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"Silicon Valley" on HBO depicts techies that enjoy smoking marijuana. HBO

The government’s War on Drugs is apparently hurting its battle against hackers.

“I have to hire a great workforce to compete with those cybercriminals and some of those kids want to smoke weed on the way to the interview,” Federal Bureau of Investigation Director James Comey told a conference at the New York City Bar Association on Monday. The FBI is having trouble hiring computer experts because of the government’s strict no-tolerance policy on marijuana, he said.

The statement highlighted a widening gap between changing perceptions of weed and the traditional rules of government agencies. As younger generations of potential employees -- the ones needed to combat the growing threat of cyber crime -- are more open about pot use, the government finds itself stymied when it tries to hire.

With two states legalizing recreational marijuana and several other states tolerating medicinal marijuana, federal policies are getting murkier. They’re not even remaining consistent from agency to agency.

The National Security Agency seems to have the most lenient policy, simply stating that an applicant “may be required” to pass a urine test, and that testing positive for an illegal drug “will be considered.” The Central Intelligence Agency will not consider anyone who has used an illegal drug within one year of applying, while the Drug Enforcement Administration requires an applicant to pass the ominous-sounding “DEA-administered drug test,” background check and drug questionnaire.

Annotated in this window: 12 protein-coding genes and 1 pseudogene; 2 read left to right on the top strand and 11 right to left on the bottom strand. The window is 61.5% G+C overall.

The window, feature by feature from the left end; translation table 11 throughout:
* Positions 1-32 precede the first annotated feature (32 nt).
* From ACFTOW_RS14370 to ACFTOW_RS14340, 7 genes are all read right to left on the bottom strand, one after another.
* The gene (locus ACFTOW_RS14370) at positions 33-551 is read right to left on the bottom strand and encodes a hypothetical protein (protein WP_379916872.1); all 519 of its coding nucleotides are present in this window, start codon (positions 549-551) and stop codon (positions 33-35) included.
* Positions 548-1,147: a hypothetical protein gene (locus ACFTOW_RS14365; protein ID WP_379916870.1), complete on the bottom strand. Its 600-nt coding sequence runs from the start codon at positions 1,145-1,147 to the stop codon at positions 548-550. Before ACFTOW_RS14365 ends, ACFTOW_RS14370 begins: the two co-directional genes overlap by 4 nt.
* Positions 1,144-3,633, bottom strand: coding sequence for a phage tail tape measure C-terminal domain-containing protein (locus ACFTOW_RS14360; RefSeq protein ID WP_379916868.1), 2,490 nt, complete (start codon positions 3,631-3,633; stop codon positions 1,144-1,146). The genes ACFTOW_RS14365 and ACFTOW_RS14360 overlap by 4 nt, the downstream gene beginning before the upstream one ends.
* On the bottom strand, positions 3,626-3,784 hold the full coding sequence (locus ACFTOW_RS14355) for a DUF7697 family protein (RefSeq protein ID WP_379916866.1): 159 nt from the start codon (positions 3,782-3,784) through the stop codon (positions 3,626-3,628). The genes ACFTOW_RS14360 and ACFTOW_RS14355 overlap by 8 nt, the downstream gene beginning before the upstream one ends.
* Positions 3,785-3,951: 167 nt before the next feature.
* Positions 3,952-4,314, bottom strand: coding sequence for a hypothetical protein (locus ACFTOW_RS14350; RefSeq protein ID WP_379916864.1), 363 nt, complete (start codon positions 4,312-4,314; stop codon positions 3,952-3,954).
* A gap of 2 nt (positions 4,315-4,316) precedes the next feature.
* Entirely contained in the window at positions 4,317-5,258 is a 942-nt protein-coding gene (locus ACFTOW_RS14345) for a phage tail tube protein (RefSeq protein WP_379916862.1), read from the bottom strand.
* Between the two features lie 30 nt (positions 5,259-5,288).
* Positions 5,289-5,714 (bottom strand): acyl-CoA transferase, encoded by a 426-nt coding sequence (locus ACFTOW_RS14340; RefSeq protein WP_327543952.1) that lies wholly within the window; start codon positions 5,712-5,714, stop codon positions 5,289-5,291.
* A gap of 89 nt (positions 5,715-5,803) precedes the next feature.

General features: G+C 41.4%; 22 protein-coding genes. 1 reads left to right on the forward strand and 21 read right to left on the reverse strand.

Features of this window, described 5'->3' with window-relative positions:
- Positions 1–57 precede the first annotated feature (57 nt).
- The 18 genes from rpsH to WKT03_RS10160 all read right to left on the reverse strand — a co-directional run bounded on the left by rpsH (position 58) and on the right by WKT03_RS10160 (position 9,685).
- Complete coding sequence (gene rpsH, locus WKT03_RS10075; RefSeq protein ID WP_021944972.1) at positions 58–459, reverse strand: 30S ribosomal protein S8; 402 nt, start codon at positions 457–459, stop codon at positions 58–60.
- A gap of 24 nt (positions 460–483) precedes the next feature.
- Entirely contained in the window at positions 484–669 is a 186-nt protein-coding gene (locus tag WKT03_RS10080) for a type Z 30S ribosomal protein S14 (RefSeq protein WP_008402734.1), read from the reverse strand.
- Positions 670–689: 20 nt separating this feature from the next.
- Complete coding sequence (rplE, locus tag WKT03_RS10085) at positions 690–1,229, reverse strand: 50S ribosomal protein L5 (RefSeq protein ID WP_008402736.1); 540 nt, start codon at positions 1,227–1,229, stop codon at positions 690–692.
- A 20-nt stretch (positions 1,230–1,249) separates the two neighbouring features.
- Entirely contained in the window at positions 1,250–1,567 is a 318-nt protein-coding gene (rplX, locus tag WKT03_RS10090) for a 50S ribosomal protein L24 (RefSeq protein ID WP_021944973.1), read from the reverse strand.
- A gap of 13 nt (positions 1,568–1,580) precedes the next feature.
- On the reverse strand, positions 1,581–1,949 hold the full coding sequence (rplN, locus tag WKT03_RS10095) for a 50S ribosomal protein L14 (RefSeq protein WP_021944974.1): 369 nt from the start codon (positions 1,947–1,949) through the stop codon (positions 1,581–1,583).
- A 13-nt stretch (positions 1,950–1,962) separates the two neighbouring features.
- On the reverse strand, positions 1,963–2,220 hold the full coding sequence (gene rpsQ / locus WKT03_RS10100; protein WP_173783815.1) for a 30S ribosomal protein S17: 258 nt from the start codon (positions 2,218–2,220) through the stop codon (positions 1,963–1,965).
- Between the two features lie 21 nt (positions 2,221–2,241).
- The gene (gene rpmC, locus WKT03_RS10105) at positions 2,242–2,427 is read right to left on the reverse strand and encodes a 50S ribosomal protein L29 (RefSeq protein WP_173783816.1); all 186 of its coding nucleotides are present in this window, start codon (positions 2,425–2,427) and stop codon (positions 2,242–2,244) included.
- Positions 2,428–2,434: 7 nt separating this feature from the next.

The FBI excludes candidates who have used marijuana in the previous three years, and has a 10-year restriction on other illegal drugs. This might explain why the FBI has had a more difficult time building its cyber capabilities than the NSA seems to have.

Congress authorized the FBI to hire 2,000 new people this year, mostly for cybersecurity. With marijuana use apparently prevalent among programmers and hackers, Comey said, the FBI is “grappling with the question right now” of how to reform the FBI’s pot policy.

When asked by one conference attendee (on behalf “of a friend,” of course) about applying for an FBI job despite the current marijuana policy, Comey’s advice was, “Go ahead and apply.”

Comey addressed the conference on the same day that the Department of Justice formally indicted five members of China’s military for hacking U.S. corporations and arrested more than 100 hackers for distributing a powerful malware.

Given the political and bureaucratic effort it would take for the agency to change its stance on a drug still considered illegal at the federal level, it’s unlikely that the FBI will start hiring stoners anytime soon. But it’s clear that even the nation’s top cop sees the disconnect as a problem.